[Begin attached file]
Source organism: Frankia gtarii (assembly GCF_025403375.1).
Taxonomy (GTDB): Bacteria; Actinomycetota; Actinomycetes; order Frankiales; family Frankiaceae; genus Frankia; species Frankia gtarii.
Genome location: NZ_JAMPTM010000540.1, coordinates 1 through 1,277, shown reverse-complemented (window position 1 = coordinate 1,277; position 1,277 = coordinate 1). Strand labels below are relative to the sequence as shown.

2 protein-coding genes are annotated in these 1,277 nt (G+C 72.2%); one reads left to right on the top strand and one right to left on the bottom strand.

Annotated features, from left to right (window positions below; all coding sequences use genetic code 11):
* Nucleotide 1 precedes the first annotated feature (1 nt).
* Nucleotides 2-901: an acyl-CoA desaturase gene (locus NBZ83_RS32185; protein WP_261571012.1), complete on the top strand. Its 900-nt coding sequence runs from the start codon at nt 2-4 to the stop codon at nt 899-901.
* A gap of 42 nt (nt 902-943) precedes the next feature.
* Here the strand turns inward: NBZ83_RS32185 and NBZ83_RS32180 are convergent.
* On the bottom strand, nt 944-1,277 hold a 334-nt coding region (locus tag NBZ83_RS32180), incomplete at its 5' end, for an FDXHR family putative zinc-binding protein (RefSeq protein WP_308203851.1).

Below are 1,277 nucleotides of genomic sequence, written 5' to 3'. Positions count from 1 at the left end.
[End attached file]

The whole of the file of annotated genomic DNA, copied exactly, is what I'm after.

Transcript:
Source organism: Frankia gtarii (assembly GCF_025403375.1).
Taxonomy (GTDB): Bacteria; Actinomycetota; Actinomycetes; order Frankiales; family Frankiaceae; genus Frankia; species Frankia gtarii.
Genome location: NZ_JAMPTM010000540.1, coordinates 1 through 1,277, shown reverse-complemented (window position 1 = coordinate 1,277; position 1,277 = coordinate 1). Strand labels below are relative to the sequence as shown.

2 protein-coding genes are annotated in these 1,277 nt (G+C 72.2%); one reads left to right on the top strand and one right to left on the bottom strand.

Annotated features, from left to right (window positions below; all coding sequences use genetic code 11):
* Nucleotide 1 precedes the first annotated feature (1 nt).
* Nucleotides 2-901: an acyl-CoA desaturase gene (locus NBZ83_RS32185; protein WP_261571012.1), complete on the top strand. Its 900-nt coding sequence runs from the start codon at nt 2-4 to the stop codon at nt 899-901.
* A gap of 42 nt (nt 902-943) precedes the next feature.
* Here the strand turns inward: NBZ83_RS32185 and NBZ83_RS32180 are convergent.
* On the bottom strand, nt 944-1,277 hold a 334-nt coding region (locus tag NBZ83_RS32180), incomplete at its 5' end, for an FDXHR family putative zinc-binding protein (RefSeq protein WP_308203851.1).

Below are 1,277 nucleotides of genomic sequence, written 5' to 3'. Positions count from 1 at the left end.